Tuesday, April 01
Vladimir Salyzyn, 78, said he kicks
himself for being out $900,000, because he has a commerce degree,
teaches economics and should have known better where to put his money.
But there was no hint ABCP spelled
trouble, Murray and Cindy Candlish said on Tuesday. The couple reported
their life savings of $350,000, like Salyzyn’s cash from selling a farm,
are locked away from them in asset-backed commercial paper.
Marc Bence/Edmonton Journal
Purdy Crawford (left) spoke to investors about an ABCP rescue plan at
the Sutton Place Hotel in Edmonton on Tuesday.
“If you’re puzzled I can understand it — I
was puzzled for at least two months,” Bay Street lawyer Purdy Crawford
told an Edmonton meeting of ABCP casualties in recalling.
As head of Canada’s national ABCP
restructuring committee, Crawford emphasized its job is to salvage value
from the securities instead of trying to lay blame for a prolonged
financial crisis since issuers of the paper started failing to keep
payment promises last August.
Crawford’s group is attempting to clear up
confusion and losses left over from 43 varieties of securities created
by financial institutions and sold across the country.
ABCP’s fatal flaws showed up when
investors worried about a spreading American mortgage market meltdown
tried to cash in the Canadian paper.
The certificates gave off no whiff of risk until the moment they failed
because they only paid at best a fraction of a percentage point more
interest than conventional savings deposits, said Peter Myers, facing up
to personal losses that took him by complete surprise.
The main attraction of ABCP was its
billing as safe short-term investment alternatives that could be turned
back into cash in as little as 30 days.
“I was told it was Triple-A rated and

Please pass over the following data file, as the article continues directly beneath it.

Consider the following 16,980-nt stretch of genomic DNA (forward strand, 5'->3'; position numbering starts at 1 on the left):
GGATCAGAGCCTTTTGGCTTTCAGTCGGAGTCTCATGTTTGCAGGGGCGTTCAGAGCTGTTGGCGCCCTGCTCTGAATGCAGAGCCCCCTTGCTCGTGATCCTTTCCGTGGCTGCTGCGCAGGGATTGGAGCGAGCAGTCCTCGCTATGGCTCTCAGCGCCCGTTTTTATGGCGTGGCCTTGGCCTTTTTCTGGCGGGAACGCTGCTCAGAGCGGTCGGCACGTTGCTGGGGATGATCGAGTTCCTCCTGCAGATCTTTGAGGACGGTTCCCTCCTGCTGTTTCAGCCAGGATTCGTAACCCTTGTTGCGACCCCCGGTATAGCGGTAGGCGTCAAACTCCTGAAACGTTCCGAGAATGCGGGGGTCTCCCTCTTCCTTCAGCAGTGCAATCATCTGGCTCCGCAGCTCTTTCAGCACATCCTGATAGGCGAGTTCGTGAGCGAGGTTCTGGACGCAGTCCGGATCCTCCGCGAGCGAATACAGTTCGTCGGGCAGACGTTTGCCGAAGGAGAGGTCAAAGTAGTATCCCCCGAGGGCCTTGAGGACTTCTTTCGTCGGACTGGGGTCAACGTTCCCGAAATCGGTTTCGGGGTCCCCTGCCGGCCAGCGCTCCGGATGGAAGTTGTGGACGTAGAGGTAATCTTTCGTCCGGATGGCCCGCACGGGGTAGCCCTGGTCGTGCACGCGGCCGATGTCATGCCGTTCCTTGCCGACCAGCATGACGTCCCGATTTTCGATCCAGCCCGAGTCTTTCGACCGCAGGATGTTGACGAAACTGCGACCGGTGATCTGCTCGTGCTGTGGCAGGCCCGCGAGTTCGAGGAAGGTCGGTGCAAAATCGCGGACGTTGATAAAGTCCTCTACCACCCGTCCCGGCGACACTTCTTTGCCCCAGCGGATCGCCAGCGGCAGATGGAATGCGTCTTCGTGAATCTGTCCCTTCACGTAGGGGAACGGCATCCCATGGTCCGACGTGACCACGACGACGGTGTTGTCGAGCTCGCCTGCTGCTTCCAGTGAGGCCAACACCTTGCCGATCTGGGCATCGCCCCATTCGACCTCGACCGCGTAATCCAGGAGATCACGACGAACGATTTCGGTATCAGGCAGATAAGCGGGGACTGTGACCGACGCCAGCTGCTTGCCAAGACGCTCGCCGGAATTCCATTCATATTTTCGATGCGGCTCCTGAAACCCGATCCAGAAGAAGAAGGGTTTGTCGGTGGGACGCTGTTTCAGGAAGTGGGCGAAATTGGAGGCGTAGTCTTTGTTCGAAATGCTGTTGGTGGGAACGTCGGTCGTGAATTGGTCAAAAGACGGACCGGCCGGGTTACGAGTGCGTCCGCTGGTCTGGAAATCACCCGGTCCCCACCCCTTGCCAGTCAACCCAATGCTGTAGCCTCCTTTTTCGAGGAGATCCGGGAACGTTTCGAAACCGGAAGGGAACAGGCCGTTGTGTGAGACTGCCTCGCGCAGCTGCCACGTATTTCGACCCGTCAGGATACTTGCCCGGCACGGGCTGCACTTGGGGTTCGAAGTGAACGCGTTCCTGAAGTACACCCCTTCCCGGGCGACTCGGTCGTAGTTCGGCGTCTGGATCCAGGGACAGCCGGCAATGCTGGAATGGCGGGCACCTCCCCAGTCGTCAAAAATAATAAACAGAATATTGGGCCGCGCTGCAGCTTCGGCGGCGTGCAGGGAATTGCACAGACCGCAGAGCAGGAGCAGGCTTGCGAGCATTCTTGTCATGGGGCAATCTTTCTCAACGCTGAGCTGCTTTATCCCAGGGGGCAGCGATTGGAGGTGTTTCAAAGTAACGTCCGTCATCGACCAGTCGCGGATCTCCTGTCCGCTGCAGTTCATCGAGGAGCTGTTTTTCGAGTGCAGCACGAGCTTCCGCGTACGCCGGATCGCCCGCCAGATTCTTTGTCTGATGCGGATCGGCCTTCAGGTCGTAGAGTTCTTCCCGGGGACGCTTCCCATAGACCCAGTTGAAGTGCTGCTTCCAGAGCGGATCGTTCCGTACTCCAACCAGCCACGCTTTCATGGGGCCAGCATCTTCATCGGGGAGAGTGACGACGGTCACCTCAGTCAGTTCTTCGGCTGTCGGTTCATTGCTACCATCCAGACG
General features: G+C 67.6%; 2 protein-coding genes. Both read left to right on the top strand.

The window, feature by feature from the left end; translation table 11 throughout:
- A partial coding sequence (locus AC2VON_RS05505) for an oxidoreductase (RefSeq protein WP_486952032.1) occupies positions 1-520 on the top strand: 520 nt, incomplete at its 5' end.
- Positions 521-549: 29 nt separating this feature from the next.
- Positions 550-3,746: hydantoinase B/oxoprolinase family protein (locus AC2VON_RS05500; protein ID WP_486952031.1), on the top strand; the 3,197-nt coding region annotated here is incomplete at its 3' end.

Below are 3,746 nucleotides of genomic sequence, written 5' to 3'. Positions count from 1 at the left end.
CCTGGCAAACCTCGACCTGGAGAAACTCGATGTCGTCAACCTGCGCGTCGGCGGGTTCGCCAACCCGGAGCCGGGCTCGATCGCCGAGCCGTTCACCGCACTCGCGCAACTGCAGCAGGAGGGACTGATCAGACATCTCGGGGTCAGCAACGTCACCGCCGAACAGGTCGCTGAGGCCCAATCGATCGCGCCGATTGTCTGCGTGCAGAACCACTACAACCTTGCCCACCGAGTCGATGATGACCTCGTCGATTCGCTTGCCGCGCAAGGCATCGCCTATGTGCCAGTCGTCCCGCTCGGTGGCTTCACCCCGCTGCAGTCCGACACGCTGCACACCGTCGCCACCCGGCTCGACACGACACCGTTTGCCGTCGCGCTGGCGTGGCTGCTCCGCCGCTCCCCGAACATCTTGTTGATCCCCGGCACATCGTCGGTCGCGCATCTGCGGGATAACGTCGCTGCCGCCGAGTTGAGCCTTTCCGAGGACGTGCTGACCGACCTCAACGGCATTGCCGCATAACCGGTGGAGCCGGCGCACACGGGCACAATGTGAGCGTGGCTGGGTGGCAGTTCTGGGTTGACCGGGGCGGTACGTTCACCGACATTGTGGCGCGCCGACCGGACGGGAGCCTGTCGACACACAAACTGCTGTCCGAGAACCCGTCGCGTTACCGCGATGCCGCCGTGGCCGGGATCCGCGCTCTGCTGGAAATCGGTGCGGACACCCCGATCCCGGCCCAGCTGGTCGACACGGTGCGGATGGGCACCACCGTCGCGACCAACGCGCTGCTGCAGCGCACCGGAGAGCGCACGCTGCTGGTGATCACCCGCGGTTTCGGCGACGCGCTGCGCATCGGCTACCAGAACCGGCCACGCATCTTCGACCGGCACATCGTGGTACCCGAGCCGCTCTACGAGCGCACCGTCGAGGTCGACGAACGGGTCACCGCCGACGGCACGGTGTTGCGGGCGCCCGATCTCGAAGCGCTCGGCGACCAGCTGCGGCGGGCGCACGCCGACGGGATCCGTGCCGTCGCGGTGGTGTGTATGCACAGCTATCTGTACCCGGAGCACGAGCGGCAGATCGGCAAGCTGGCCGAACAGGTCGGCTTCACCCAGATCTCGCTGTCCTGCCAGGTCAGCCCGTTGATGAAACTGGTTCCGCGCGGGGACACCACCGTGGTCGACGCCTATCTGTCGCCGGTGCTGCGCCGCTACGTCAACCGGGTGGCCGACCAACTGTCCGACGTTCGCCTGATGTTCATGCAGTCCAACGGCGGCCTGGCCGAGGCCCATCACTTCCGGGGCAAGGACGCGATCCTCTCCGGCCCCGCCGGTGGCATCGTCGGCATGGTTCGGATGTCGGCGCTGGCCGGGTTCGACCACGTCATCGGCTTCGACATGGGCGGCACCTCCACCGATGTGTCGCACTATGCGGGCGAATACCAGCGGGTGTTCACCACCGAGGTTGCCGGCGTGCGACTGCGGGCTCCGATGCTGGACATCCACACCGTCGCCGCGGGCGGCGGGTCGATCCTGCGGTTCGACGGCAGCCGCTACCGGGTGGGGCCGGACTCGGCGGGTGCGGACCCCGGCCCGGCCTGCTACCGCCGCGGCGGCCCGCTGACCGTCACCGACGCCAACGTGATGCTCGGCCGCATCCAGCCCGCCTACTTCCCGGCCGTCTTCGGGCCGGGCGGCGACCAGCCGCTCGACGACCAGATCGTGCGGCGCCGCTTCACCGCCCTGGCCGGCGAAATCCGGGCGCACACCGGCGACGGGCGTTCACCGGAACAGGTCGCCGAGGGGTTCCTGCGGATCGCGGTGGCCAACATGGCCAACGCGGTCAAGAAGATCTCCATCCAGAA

guaranteed by the banks,” said Myers, a 64-year-old engineer who
reported the financial crisis that halted ABCP withdrawals froze his
“substantial” retirement nest egg.
“How did we ever get into this?” asked
Phil Sims, adding he is out $150,000. “Why would anybody invest in
subprime mortgages? My10-year-old son would know better.”
Salyzyn, the Candlish family, Myers and
Sims stepped forward as Edmonton-area examples of an estimated 1,800 to
2,000 Canadians who own “retail” or personal ABCP finance products.
The troubled investors filled a downtown
hotel meeting room and fired questions at Crawford and his committee.
The group held Edmonton and Calgary meetings on a national tour that
includes distributing tonnes of telephone directory-sized information
books explaining ABCP and the rescue plan.
Crawford repeatedly assured personal
investors they are a high priority and their frustration over the
complexity and slow pace of the restructuring is understood.
“It hurts. It sucks. It scares people,”
the Candlishes said. “We’re just trying to save our homes and get our
kids through college.”
The bulky information tome alone is
annoying, Crawford agreed in an interview. “If I’d been in their
position and somebody gave it to me, I’d probably throw it across the
room and say the hell with this.”
Retail investors own an estimated $317
million in ABCP, or less than one per cent of a total $35 billion in
frozen certificates. The paper represents money-market assets from
real-estate mortgages to receivable balances owing on credit cards and
But the personal savings group will have
clout in a vote on the restructuring plan April 25, said committee
member Stephen Halperin, a Toronto lawyer.
The court-supervised process requires
approval by a double majority representing two-thirds of total ABCP face
value and 50 per cent, plus one of its owners by head count.
“A note holder who has $1,000 invested has
the same vote as a note holder who has $1 billion invested,” and
personal investors “vastly outnumber” institutional and corporate
owners, Halperin said.
Repayment of ABCP deposits is projected to
take years and recover as little as two-thirds of their value. Investors
also give up rights to sue creators of the certificates if the
But the Canadian paper still has value
compared to collapsing U.S. mortgage markets, and the bleak alternative
to a restructuring agreement is worse losses and years of lawsuits, the